A Christmas Present: An Ottoman Cover

I was trying to figure out when I had made my in-law's first cover for their ottoman. I think it was probably in December 2002 or January 2003 when I first met them. It was pretty simple and barely fit the ottoman, as they had exactly one yard of fabric. I recall I was able to make the cover with only 2 cuts to the fabric (which was good as it was a close fit). Over the last 10 years it has gotten worn a bit (because I'm pretty sure it's was all of their cat's very favorite place to sit as well as additional seating for the house we lovely referred to as grand central station whenever there was a gathering.

So it was really time for a new cover. 

My in-laws have two matching love seats in their living room. They are very nice pieces of furniture, but have a very busy floral pattern on them. This fabric features fall tones of oranges, greens, and burgundy as well as several other less noticeable colors, so the first order of business was to find a simple fabric that would look good with it. I actually got pretty lucky in this search as I had been given the arm chair covers from the love seats ages ago (to use if I wanted, but I hadn't had a project come up yet) so I was able to take along one to the fabric store with me. I was really nervous after I visited the first store and came up absolutely empty handed - not a single fabric there was plain enough or had the absolute correct color in all of the upholstery areas, so I was a bit terrified when I went to my second stop. Lucky for me they had three I thought might work and bonus, all the upholstery fabric was on sale. Then I spotted the most fabulous of fabrics right there on the sales rack! This fabric has a minimal pattern (mostly texture) in a burnt orange fabric with subtle burgundy stripes. Also, bonus this was on sale as well as the discount for the sales area and I had a 15% off my total purchase coupon so I was able to get 3 yards for under $26. Yay!

I know what you're thinking. Three yards for an ottoman! Yes that would be A LOT of fabric or a huge ottoman, but my sister-in-law wanted to make them matching pillows with the fabric as well so everything would be updated and look great together. I wanted to be absolutely sure I had enough fabric for the ottoman and 4 pillows.

I started by making piping out of the arm rest covers I had. (This is the back of the fabric, but you can see it has quite a few colors going on). This is the same way I made all other piping (using twine for the pipe, and a very tight presser foot). I made the strips 2 inches wide as I didn't want to have any issues with holding onto this stuff because all the fabrics are relatively thick.

After that was all created, I cut the top piece of the cover. and sewed the piping to it. (If I were doing this again, I would have sewed the piping to the sides on the top and bottom as I had two sets of piping and it would have been easier, but this worked fine). Once the top was measured, cut and sewed I had my hubby cut open the ottoman's top and re-stuff a portion which had gotten a bit flat over the course of years. With the old cover this would look lumpy, but with this thick/heavy fabric, it makes for a nice flat top.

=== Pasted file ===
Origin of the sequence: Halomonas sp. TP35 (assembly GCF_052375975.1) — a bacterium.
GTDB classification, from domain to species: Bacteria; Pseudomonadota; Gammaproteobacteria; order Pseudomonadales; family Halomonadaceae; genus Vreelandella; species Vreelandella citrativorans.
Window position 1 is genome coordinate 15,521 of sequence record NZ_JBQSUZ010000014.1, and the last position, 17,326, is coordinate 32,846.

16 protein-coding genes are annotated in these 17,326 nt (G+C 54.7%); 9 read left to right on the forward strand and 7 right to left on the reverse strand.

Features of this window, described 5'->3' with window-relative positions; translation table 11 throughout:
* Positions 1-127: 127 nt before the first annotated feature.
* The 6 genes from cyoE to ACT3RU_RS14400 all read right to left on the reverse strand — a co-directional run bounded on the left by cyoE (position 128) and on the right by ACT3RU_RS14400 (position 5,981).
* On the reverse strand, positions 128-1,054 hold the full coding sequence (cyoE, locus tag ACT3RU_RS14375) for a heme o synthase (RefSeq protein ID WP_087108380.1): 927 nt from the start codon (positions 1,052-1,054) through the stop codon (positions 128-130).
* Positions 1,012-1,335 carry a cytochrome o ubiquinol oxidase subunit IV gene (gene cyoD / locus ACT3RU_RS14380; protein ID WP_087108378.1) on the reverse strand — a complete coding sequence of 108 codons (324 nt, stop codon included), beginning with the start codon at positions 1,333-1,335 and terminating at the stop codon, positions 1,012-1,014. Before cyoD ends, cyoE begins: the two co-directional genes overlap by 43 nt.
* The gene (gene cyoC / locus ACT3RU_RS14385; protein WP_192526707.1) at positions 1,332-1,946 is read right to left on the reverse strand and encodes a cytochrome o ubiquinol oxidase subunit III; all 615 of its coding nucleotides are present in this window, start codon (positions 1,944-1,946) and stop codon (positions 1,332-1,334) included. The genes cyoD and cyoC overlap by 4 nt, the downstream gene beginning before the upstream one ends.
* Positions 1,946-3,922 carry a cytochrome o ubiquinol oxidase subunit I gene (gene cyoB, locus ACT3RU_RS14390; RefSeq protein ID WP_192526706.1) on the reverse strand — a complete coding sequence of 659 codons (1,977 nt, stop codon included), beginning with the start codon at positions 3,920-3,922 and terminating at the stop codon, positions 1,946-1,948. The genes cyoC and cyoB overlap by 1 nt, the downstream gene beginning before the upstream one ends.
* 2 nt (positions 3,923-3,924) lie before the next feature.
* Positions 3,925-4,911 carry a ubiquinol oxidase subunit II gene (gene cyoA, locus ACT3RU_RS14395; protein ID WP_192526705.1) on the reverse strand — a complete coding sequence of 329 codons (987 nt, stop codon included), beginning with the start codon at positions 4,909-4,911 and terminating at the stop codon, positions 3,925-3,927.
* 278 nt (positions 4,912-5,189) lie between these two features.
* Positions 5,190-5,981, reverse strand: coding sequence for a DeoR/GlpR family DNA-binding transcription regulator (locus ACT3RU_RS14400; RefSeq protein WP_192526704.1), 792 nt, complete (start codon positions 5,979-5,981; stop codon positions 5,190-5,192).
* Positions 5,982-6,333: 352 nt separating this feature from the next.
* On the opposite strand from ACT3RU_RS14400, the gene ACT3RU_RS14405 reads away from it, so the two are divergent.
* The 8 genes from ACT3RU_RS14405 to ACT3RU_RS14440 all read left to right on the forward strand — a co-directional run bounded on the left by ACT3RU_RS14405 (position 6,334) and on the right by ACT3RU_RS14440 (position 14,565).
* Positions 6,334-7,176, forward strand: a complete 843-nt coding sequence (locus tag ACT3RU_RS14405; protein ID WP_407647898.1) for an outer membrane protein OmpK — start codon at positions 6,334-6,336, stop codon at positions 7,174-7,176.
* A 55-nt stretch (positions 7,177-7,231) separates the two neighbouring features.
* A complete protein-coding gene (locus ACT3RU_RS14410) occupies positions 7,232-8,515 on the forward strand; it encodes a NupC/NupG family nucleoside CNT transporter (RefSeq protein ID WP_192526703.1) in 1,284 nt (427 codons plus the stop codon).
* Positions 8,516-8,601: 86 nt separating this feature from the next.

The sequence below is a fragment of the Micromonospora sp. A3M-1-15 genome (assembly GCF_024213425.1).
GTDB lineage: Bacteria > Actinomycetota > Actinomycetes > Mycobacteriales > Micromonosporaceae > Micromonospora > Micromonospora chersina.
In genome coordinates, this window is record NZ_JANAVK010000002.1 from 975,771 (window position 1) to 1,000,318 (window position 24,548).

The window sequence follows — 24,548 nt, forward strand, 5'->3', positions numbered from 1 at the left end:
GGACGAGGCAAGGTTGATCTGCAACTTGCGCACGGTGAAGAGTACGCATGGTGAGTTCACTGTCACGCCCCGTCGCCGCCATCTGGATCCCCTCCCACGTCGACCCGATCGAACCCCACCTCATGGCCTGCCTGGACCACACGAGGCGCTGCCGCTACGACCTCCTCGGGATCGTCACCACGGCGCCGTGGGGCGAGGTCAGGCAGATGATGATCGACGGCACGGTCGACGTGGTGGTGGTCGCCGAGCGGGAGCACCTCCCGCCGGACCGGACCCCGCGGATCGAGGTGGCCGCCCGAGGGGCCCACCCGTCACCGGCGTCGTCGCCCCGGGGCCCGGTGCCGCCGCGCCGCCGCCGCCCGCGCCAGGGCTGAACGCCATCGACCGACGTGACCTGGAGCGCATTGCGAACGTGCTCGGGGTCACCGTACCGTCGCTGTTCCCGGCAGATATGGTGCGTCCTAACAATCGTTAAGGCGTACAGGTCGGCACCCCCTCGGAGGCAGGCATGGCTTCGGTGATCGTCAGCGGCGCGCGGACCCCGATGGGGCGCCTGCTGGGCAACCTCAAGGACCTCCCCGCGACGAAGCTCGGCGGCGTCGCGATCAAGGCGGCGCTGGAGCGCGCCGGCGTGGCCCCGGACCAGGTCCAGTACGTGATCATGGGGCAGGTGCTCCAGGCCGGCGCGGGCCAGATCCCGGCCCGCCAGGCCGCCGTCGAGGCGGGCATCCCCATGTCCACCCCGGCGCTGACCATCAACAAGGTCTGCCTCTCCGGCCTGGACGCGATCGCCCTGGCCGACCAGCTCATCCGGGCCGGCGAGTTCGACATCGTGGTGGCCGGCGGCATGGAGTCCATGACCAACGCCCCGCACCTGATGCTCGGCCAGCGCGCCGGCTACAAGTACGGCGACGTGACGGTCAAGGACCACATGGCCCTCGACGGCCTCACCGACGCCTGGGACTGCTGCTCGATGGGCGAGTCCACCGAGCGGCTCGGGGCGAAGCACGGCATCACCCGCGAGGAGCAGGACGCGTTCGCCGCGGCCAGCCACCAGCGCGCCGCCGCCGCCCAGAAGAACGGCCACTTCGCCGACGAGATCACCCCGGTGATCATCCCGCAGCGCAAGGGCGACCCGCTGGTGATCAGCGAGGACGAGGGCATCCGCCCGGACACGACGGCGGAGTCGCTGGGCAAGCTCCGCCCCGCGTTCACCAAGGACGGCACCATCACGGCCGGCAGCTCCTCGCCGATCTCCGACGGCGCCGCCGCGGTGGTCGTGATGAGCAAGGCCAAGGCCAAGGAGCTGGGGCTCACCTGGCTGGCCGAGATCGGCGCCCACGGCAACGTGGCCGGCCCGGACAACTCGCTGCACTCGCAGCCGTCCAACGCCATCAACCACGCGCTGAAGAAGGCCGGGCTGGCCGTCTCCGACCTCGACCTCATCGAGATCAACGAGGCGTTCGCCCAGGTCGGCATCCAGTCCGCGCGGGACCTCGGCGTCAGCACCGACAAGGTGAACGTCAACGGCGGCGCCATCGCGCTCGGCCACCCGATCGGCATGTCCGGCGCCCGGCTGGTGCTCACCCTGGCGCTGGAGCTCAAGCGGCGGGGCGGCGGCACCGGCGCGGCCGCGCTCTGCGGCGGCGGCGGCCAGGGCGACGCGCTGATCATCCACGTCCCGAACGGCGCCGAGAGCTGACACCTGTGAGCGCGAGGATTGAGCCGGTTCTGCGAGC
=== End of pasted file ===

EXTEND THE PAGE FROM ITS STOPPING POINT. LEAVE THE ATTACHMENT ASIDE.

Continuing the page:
Following that, I measured the remaining distance from the top to the floor and then determined where I wanted the second set of piping to fall (as well as the box pleat to start). I like nice length box pleats on furniture, but didn't want it to be all the way to the floor. I made the box pleat skirt the full length from the second piping edge to the floor though as I needed to do a hem on the bottom (and the extra material would be handy for that). 

Box pleats are fairly easy to make. You start by measuring the fabric and determining how wide the box will be. I did one inch inside the pleat, and 3 inch boxes so I used my 3 inch wide quilter's ruler to fold the fabric under for my pinning. Once pinned I ran the whole thing through the sewing machine to set the pleats, then sewed the finished one to the edge of the ottoman cover (so they will definitely not fall out and are even). This also allowed me to make sure the edges of ottoman fall within the box portion of the pleat).

Then I did a standard hem, but trimming the excess fabric (as it lined up with the floor) and turning up the hem all the way around. As it sits on the ottoman the boxes will start to lay a bit more flat (but I did iron them as well to ensure they stay relatively box-y).

I'm hoping my in-laws will love it as much as I do. I think it turned out great!

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